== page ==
In 1950, the Colombia-Venezuela Union Mission board voted to readjust the territory. Venezuela Mission would have two missions, West Venezuela Mission in Barquisimeto and East Venezuela Mission in Caracas. By 1952, the two missions had 922 members and 11 churches.23 In 1956, there were 1,615 members and 20 churches.24 In 1964, the membership grew to 5,545 and 40 churches.25 By 1966, East Venezuela Mission had 23 churches and 2,650 members, while West Venezuela Mission had 18 churches and 2,539 members.26

In 1979, due to the rapid growth of the church, the status of East Venezuela Mission was changed to East Venezuela Conference with Pastor Luis J. Flores as president.27

After 1988, due to the country’s political-territorial crisis, the Adventist Church decided it would be best to separate Colombia and Venezuela. The decision was taken on June 4, 1988. Venezuela had sufficient administrative and financial capacities for this decision to take place.28 For those reasons, on November 14-18, 1988, Colombia-Venezuela Union Mission voted to readjust East Venezuela Conference’s territory. East Venezuela Conference split in two: Central Venezuela Conference located in Caracas and East Venezuela Mission located in Maturín. This vote was officially taken at the East Venezuela Conference Triennial Session of January 9-11, 1989. This was the foundation of East Venezuela Union Mission. In March 7, 1989, in Cúcuta, Colombia, a vote was taken to readjust the territory once again and create Colombian Union Mission and Venezuela-Antilles Union Mission.29

Netherlands Antilles Conference in Curaçao, Central Venezuela Conference in Caracas, West Venezuela Mission in Barquisimeto, and the recently created East Venezuela Mission in Maturín comprised Venezuela-Antilles Union Mission located in Caracas. Venezuela-Antilles Union Mission had 43,758 members, 187 churches, and a total of 80 full-time missionary employees, which included school and other institution personnel.30 In 1990, Pastor Nathaniel García Robayna’s study of the Adventist message’s advancement in Venezuela and Iván Omaña’s thesis findings helped inspire the growth of the church. By 2001, Southeast Venezuela Mission in Puerto Ordaz was created.31 In 2002, the creation of South Central Venezuela Mission in Maracay was voted on. These were part of East Venezuela Union Mission’s territory.32 By the end of 2002, the administration of Pastor Julio Palacio, Venezuela-Antilles Union Mission’s president, decided to divide the union territory into two – the west and east territories. This was the basis for the organization of a new union in Venezuela: East Venezuela Union Mission.33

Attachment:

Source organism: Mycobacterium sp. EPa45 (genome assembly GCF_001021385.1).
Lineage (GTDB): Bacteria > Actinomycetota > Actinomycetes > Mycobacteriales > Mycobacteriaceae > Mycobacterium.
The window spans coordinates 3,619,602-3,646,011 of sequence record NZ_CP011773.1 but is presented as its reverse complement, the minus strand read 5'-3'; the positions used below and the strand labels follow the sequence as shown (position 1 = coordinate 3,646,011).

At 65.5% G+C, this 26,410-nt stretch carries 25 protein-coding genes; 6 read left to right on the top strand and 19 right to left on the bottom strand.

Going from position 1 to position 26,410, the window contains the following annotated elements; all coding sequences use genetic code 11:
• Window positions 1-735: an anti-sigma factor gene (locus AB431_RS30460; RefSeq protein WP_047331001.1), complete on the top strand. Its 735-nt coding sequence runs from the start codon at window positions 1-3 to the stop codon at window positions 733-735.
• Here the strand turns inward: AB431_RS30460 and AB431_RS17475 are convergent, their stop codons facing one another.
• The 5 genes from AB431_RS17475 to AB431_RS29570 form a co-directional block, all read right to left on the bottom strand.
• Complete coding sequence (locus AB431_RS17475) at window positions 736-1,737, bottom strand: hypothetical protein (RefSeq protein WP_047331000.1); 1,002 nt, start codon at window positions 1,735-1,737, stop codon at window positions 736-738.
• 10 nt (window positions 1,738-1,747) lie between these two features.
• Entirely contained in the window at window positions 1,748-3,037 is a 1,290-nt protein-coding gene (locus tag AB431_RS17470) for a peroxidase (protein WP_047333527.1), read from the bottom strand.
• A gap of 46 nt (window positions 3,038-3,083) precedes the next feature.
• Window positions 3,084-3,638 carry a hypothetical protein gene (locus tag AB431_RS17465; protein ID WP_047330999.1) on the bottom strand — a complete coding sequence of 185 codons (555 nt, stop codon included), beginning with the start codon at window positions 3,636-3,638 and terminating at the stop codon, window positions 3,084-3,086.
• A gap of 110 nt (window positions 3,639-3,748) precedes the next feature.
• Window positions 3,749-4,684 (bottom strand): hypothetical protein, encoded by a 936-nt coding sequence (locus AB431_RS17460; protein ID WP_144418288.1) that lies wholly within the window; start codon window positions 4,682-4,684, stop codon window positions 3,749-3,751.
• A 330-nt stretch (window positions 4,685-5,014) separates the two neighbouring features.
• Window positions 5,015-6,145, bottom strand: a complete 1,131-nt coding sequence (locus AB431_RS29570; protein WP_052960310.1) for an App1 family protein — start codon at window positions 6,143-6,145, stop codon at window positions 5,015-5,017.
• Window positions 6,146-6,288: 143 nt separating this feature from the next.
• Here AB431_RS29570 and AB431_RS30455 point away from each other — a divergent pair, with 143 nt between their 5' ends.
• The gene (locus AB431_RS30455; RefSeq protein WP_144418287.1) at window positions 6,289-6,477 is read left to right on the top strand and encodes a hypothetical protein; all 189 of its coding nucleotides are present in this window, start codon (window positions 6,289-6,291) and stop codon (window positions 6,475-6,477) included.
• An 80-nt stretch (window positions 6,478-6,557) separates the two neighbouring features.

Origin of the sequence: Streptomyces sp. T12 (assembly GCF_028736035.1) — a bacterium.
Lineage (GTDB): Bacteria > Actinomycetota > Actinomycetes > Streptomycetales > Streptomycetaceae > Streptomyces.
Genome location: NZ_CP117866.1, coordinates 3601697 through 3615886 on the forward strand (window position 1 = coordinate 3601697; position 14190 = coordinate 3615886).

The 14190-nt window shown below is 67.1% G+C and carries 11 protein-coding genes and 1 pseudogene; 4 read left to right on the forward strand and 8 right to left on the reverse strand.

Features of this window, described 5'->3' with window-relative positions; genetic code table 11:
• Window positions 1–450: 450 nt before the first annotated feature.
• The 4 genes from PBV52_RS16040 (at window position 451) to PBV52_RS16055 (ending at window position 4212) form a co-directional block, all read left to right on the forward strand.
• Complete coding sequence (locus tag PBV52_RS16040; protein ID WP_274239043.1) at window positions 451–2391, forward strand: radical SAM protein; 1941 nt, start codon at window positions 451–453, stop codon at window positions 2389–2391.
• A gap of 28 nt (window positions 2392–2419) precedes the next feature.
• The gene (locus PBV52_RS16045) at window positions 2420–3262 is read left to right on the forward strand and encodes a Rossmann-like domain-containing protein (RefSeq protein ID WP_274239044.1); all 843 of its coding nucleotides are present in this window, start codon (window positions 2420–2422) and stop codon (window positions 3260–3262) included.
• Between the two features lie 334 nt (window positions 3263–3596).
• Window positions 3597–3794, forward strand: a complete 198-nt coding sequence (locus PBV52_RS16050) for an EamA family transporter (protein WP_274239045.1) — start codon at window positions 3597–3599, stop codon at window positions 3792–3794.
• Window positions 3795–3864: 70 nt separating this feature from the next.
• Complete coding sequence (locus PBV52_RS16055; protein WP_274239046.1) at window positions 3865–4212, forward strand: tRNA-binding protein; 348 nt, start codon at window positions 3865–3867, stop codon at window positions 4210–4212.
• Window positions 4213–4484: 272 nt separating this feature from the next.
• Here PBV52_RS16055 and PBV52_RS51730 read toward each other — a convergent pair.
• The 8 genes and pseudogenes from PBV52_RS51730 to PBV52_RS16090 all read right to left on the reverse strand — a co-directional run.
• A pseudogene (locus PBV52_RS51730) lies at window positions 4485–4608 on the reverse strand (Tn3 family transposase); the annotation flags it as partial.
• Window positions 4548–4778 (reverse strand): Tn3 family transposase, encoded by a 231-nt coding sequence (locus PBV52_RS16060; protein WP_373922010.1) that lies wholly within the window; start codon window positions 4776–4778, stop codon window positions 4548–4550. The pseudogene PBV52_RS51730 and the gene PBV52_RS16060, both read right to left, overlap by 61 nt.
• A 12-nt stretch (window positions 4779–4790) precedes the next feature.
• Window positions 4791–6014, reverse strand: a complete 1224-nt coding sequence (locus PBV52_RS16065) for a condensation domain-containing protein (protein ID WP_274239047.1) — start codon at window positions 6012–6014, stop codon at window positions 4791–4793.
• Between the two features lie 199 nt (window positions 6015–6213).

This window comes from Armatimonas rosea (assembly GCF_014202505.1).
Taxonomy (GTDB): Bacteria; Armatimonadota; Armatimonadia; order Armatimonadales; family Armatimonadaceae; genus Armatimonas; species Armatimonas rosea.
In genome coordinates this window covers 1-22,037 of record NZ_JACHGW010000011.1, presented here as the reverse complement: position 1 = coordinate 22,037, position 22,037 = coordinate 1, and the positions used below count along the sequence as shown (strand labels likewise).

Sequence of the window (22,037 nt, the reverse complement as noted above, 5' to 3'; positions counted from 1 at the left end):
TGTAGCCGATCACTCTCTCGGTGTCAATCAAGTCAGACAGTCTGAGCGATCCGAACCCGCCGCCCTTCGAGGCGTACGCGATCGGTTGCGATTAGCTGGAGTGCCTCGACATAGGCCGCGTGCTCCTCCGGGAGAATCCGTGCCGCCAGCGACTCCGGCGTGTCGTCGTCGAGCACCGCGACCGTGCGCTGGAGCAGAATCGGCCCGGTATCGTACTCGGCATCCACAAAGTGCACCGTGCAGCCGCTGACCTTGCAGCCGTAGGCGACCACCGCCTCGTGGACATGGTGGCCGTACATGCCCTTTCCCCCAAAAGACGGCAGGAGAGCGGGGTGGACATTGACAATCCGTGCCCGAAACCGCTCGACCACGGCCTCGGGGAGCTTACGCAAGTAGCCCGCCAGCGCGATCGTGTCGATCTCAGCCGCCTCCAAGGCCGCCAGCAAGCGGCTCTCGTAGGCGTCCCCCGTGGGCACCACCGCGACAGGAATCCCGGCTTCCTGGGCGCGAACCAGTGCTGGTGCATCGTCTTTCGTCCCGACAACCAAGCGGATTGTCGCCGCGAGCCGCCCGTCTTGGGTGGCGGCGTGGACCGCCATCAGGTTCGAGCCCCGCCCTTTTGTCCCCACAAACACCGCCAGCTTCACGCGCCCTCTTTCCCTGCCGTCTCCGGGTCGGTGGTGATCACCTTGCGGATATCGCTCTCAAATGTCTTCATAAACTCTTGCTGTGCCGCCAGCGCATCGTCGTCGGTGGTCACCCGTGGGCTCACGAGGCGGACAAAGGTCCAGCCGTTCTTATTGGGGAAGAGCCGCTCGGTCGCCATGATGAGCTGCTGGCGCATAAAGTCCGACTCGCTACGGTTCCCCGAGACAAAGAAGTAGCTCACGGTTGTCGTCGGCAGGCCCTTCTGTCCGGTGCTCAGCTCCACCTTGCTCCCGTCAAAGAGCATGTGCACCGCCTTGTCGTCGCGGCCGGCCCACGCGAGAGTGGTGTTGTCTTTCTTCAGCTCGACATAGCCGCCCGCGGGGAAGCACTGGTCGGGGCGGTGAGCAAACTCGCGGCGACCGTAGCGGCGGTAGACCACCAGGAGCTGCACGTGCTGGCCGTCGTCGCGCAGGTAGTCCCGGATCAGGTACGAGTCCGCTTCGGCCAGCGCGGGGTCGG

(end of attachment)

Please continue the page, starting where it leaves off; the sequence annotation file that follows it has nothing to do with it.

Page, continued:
In 2005, in its quinquennial session, Venezuela-Antilles Union Mission voted to start an experimental union in the east of the country with Pastor Josney Rodríguez as president.34 In 2008, at the Inter-American Division year-end meetings, a readjustment of Venezuela-Antilles Union Mission’s territory was decided upon. It was also decided to request the General Conference for an evaluation, which would result in later opening the Venezuela experimental union under the name of East Venezuela Union Mission. On November 3, 2008, the decision was finalized.35 When the new field was created, another experimental field in Guarenas was voted on November 24, 2009, called Central East Venezuela Mission.36